In the earlier series on real estate closing, Wynn at Law, LLC mentioned easements. In fact, we bring up the topic every time we review a title or write an article about one. The reason is simple, just like the old proverb that good fences make good neighbors: Clearly defined easements keep property owners out of court.
An easement on a property allows a landowner to grant access to a part of his or her property. You grant access without giving up ownership of that part of the property. It’s a binding agreement. Where we see this commonly throughout southeast Wisconsin is allowing access to a walking path, a driveway, a community pier, or a utility line crossing the property. Without an easement in place for access to such things, anyone attempting to access the path, pier, driveway or utility pole would be trespassing on the property. You can see the legal ramifications.
That means: Talk to your attorney anytime the word comes up. Here are a few spots in which the topic may come up.
If you are buying a property
Two easement issues Wynn at Law, LLC sees frequently are easements for driveways and for lake rights or lake access. When there are disputes over the area of the easement, or the size or the situations for which the property can be used, it can sour a neighborhood. Nobody wants to be ‘that neighbor,’ especially when you’re new to the neighborhood. By the way, if a lender is involved, the lender may take issues with driveway easements. Driveway easements require you to have legal access to your property. Imagine the difficulty clearing up the easement specifics after the closing.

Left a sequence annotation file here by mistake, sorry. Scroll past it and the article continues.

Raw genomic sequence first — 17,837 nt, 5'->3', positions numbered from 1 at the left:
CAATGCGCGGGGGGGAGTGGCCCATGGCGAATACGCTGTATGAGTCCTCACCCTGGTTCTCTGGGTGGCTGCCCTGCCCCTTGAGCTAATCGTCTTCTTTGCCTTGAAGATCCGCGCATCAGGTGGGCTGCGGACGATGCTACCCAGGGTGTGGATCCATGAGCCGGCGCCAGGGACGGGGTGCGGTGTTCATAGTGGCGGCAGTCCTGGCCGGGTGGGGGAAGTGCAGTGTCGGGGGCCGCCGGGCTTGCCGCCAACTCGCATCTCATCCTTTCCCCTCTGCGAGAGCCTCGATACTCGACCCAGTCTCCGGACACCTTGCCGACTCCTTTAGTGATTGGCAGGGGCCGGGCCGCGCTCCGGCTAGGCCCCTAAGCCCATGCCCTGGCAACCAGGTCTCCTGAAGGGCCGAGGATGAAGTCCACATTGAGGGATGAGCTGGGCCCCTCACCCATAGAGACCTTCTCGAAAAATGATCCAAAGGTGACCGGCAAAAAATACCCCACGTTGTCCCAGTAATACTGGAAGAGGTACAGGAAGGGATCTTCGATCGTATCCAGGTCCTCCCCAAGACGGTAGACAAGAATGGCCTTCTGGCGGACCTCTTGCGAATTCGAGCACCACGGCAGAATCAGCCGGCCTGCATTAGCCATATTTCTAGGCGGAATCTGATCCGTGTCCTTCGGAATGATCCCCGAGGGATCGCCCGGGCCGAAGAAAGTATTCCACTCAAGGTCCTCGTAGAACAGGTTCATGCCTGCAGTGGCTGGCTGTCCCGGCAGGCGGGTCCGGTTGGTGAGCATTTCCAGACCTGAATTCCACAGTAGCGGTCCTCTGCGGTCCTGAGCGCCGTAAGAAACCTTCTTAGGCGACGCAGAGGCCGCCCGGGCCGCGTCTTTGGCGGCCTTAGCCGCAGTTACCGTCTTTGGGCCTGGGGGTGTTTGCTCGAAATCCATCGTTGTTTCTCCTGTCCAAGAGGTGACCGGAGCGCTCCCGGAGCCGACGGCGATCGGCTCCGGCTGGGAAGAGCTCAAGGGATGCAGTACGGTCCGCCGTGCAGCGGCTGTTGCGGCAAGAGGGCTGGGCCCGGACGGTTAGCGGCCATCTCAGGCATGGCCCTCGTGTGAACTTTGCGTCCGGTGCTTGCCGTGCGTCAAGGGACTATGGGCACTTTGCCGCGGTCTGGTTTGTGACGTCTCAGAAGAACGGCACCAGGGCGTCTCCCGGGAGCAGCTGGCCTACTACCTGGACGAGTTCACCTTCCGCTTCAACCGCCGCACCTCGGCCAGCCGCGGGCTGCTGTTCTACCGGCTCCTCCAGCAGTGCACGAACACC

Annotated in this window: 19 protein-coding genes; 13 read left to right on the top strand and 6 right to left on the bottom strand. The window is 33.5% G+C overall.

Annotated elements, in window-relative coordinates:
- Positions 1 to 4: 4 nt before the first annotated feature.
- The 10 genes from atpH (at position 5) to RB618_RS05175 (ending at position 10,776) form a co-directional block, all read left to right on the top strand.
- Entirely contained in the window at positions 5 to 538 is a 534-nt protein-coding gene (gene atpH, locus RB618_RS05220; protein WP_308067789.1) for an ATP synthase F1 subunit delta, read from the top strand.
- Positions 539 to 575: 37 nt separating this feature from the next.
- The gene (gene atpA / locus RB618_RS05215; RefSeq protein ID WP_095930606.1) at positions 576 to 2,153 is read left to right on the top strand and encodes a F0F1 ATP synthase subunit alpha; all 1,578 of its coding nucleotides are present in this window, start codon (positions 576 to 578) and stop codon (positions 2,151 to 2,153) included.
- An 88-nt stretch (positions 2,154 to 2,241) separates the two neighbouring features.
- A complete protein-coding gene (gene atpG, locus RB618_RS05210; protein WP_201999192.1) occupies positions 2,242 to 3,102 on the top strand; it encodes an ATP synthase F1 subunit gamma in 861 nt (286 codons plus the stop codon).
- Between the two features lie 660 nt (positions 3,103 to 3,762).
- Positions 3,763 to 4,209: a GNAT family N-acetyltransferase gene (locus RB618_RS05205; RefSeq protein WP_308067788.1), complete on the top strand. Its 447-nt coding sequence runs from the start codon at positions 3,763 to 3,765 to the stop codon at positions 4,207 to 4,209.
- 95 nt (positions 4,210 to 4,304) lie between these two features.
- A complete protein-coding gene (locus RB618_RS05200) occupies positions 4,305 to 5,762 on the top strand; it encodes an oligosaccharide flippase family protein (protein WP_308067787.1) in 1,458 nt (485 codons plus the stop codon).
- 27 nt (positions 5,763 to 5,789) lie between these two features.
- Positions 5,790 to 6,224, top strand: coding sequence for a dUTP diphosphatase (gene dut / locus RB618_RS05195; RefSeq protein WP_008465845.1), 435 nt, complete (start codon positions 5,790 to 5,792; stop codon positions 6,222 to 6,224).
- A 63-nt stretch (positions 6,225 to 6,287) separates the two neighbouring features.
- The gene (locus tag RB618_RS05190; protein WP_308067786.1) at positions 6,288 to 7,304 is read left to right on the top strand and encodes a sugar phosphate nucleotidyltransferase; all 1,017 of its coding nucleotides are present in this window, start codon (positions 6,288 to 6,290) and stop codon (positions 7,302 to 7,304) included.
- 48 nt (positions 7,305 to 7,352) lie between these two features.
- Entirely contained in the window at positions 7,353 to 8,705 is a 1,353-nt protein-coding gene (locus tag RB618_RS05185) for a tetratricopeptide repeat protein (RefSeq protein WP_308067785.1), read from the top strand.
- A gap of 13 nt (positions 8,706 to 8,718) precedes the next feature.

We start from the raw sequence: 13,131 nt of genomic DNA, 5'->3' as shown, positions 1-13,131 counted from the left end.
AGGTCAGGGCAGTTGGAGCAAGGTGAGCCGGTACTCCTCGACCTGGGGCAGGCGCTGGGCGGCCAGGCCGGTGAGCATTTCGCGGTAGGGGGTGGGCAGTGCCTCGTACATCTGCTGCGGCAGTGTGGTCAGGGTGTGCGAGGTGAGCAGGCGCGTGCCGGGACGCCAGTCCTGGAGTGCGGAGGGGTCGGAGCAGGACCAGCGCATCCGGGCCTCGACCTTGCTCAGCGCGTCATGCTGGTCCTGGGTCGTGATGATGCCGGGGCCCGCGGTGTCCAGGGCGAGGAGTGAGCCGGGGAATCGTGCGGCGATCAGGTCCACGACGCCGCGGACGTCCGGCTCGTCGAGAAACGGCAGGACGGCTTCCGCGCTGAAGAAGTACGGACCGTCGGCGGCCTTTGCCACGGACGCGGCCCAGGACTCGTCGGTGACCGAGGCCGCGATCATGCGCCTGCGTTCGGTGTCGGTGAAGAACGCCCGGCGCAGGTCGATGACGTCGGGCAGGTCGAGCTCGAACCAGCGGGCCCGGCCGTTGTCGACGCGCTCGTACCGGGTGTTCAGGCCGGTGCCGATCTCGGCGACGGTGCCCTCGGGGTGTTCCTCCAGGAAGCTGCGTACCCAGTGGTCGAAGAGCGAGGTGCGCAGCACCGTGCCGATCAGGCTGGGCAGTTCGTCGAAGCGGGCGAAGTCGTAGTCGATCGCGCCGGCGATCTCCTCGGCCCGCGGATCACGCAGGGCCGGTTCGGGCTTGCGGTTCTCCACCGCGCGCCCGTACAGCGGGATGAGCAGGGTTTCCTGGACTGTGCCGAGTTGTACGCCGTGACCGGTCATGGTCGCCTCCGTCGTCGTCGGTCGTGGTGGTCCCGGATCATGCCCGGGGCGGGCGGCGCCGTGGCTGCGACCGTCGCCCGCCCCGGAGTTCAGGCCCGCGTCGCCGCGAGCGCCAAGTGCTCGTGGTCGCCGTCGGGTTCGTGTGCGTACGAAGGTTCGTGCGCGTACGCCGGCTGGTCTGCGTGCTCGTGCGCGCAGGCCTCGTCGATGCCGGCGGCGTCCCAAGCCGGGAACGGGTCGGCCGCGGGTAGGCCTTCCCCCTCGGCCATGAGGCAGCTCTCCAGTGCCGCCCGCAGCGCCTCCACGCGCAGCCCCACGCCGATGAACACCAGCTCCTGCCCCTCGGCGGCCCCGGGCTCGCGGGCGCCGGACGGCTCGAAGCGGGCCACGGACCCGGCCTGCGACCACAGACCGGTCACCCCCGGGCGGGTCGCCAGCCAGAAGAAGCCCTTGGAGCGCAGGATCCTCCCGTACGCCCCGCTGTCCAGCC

If you are selling a property
When you know of an easement exists, you should disclose that to potential buyers on the real estate condition report. If you do not have a written easement in place or it is not recorded with the Register of Deeds Office, Wynn at Law, LLC can assist you in drafting and recording the easement.
Your relationship with your neighbors is the important aspect of easements. It is important to have a lawyer review easements on your property because it is your property.